Synthesizer [Jupiter 8], Electric Piano [Fender Rhodes], Drum Machine [Linn Lm-1 Drum Computer], Sequenced By [Mc-4 Microcomposer], Producer – Ralph Dyck 1983
Producer [Assistant], Arranged By [Rhythm], Backing Vocals, Handclaps, Piano, Synthesizer [Moog, Moog Bass, Prophet] – Kashif
What equipment did you use to get the classic System sound?
DF: Oberheim OB8, DSX, DMX, and a Mini Moog was the start...
MM: The early System was quite simple Oberheim, DMX, DSX, OB8, and Mini Moog.
Whose idea was the name 'The System'?
DF: Mic Murphy, ladies and gentleman!!
MM: That's my concoction...In 1981 the people's technological revolution was just beginning. The hippest item was the Walkman and the Baby Apple computer. Everything was a system - a sound system and the system as in "we the people." The subtext was that we come from completely different socio-economic and cultural backgrounds.
As I say each time, I am so pleased that interviews continue to be a legitimate part of this little blog of mine! When the opportunity presents itself to ask a few questions to someone who contributed to the awesomeness of the 80s, I will continue to share those answers with you right here. Again, lucky for me (and hopefully you), I do get to share a little more awesomeness with you.
This time that awesomeness is David Frank. He is likely best remembered as one half of the 80s duo The System, along with Mic Murphy, who had a smash hit in 1987 with "Don't Disturb This Groove". He is considered by many to be a founding father of electronic R&B due to his pioneering and revolutionary use of synthesizers and synchronized instruments. He has also contributed as a keyboardist, composer, producer and arranger for a number of other artists' hit songs. You will find out more about how The System came together, created their biggest hit and many of the other things he's been involved with over the years as we get on to some selections from my interview with David Frank...
Q: When did you know you wanted to be a professional musician? When and how did you get your start in the music industry?
David: I sort of knew since I was 6 or 7 years old but I finally decided for sure when I was 18. I got in a motorcycle accident and broke a bone in my left hand. I took one look at my hand and vowed to do nothing but play and write music for my career. I played in Band since High School, played on my first major label record when I was 26 and had our first hit when I turned 30.
Q: I read that you started as a classical piano player. How and when did you make a move into R&B/Soul music?
David: Although I loved classical music as a kid, when I was 13 or so I started to lose interest because other kids teased me about still taking piano lessons. In desperation my Mom got me started taking jazz and pop-oriented piano lessons. It worked. I became interested in playing rock and rhythmic music.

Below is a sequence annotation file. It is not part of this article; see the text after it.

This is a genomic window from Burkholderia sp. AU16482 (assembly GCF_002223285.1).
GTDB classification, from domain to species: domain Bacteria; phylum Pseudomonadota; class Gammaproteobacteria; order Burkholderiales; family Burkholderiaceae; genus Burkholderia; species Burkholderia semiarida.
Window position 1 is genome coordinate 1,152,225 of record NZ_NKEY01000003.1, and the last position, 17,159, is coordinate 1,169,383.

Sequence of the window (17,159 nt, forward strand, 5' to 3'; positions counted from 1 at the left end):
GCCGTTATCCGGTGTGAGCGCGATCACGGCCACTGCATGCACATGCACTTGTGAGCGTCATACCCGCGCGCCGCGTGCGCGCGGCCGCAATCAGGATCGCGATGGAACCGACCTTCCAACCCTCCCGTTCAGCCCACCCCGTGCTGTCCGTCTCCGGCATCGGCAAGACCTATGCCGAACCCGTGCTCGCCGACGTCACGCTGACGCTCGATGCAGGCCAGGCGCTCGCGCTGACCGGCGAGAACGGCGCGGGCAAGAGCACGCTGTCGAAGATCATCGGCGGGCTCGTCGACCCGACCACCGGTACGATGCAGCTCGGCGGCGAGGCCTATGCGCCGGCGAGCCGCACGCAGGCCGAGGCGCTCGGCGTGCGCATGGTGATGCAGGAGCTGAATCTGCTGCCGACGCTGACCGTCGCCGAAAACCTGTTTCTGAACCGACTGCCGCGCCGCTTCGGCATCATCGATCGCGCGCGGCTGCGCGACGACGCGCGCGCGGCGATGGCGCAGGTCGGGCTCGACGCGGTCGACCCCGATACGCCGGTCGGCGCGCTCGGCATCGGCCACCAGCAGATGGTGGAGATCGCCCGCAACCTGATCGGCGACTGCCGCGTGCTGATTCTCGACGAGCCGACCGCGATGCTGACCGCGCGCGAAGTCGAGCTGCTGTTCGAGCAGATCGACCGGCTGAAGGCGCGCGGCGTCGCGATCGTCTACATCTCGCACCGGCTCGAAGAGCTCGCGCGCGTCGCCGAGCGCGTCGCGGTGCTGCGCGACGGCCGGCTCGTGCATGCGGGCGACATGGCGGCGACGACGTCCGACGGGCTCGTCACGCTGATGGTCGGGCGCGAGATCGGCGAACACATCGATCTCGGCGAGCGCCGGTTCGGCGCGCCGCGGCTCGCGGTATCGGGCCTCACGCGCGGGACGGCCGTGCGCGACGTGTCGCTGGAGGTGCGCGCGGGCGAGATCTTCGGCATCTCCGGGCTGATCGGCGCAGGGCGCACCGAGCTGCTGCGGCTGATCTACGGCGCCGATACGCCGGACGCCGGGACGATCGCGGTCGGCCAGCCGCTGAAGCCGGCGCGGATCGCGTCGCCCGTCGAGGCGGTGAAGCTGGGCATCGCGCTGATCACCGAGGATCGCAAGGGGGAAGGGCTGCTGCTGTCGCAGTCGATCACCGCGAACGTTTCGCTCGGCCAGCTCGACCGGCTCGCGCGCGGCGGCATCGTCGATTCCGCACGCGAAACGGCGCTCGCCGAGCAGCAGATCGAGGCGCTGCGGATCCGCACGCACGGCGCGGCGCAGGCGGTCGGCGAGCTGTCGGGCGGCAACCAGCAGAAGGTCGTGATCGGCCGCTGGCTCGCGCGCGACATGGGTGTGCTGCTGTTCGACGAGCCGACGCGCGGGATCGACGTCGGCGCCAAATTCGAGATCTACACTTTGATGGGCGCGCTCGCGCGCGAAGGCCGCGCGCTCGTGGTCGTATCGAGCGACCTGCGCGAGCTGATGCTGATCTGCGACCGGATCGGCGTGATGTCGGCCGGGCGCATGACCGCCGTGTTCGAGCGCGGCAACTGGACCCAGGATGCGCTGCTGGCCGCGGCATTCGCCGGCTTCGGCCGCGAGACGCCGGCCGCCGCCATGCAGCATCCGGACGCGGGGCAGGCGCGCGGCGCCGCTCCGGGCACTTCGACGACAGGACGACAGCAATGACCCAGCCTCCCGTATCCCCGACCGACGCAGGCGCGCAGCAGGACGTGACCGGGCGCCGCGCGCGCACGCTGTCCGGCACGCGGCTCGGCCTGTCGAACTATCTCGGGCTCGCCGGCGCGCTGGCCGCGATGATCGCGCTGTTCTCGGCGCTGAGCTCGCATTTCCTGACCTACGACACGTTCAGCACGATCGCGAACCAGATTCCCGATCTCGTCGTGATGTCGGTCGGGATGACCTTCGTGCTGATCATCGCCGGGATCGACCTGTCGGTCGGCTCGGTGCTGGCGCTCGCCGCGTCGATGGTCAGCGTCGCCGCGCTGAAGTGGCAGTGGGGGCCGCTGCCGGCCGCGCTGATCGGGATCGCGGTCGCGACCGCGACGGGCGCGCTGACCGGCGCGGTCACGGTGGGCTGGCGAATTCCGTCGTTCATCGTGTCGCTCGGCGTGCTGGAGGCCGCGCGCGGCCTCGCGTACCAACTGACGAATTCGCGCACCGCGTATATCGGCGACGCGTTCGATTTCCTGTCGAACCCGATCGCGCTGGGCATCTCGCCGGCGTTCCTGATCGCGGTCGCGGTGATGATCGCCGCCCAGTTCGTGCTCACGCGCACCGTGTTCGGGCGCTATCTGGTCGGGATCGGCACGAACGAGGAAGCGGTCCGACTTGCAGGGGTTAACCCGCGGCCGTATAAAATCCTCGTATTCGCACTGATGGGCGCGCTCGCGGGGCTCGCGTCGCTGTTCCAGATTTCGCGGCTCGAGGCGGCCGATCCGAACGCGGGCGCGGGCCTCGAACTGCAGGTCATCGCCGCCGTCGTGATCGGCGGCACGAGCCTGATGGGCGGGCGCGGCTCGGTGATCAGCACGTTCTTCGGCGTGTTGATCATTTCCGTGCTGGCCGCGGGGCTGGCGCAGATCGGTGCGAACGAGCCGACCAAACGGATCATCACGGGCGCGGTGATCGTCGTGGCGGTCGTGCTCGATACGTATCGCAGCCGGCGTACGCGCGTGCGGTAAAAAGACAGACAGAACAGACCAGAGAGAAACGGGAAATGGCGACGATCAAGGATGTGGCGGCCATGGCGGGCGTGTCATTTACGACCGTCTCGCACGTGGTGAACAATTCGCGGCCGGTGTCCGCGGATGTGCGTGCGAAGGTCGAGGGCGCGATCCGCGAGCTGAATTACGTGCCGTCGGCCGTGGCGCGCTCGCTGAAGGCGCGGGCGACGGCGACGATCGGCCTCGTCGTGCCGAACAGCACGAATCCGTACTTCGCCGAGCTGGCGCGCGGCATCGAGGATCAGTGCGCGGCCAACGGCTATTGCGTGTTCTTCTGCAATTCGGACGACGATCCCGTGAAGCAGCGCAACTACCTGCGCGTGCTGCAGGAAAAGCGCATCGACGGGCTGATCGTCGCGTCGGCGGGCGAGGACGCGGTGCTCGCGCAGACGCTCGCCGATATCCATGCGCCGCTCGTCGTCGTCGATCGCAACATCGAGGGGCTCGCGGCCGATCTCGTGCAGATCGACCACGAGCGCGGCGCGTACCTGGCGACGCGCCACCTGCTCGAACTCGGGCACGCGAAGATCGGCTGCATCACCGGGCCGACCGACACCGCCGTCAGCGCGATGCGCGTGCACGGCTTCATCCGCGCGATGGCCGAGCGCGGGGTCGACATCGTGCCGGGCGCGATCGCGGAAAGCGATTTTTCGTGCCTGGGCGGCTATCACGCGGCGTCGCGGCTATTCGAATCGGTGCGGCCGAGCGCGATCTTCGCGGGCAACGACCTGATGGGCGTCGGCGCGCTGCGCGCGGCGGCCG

Q: Please discuss your personal musical influences and who molded and inspired the artist you have become.
David: My personal musical influences were my piano teachers. Among them Sonia Klosek, Artur Medoff and Bruce Sutherland are the names of the teachers I value the most. Later in my teens and 20s, I became obsessed with the likes of Keith Emerson, Yes, James Brown Band, Steve Winwood and producers like Arif Mardin.
Q: Please also discuss how you had the inspiration to create and master the "one-man electric rhythm section" and using the synthesizer to create incredible multi-part bass grooves.
David: I really did that because it was finally possible when the Oberheim DSX DMX OBXA came out. I got the first of each in New York City and decided I would learn every possible thing that could be done with these instruments and do my best to make music never heard before. I knew that it might just be a dream but I tried anyway.
Q: What can you tell us about your former upstairs neighbor, none other than pre-stardom Madonna, and your relationship with her? Back then, could you have expected the superstar that she became?
David: She was actually a very good person, very charismatic and determined to succeed. We had a good rapport. I tried out for her band and she liked the way I played. Yes, she was always destined to be famous. We couldn't stop talking about her.
Q: Was she really originally slated to sing lead vocals on "It's Passion" which would go on to be the first single from The System? What caused that to not happen?
David: Yes, but it was not the same melody or lyrics and was called "In Times of Passion" as I remember. She backed out the night before and I called Mic Murphy. He came and wrote a new top line.
Q: So that's how you ended up forming The System. How did you originally meet Mic Murphy? How and why was the band name The System chosen? When you were starting out, did you expect that you would be together for 7 years and achieve the success you did?
David: I met Mic at a recording session at Media Sound in New York City. He was working with the band [Kleeer] that I was doing keyboard overdubs on. Mic came up with the band name and I liked it. I was hoping it would work, but we were both thankful every step of the way.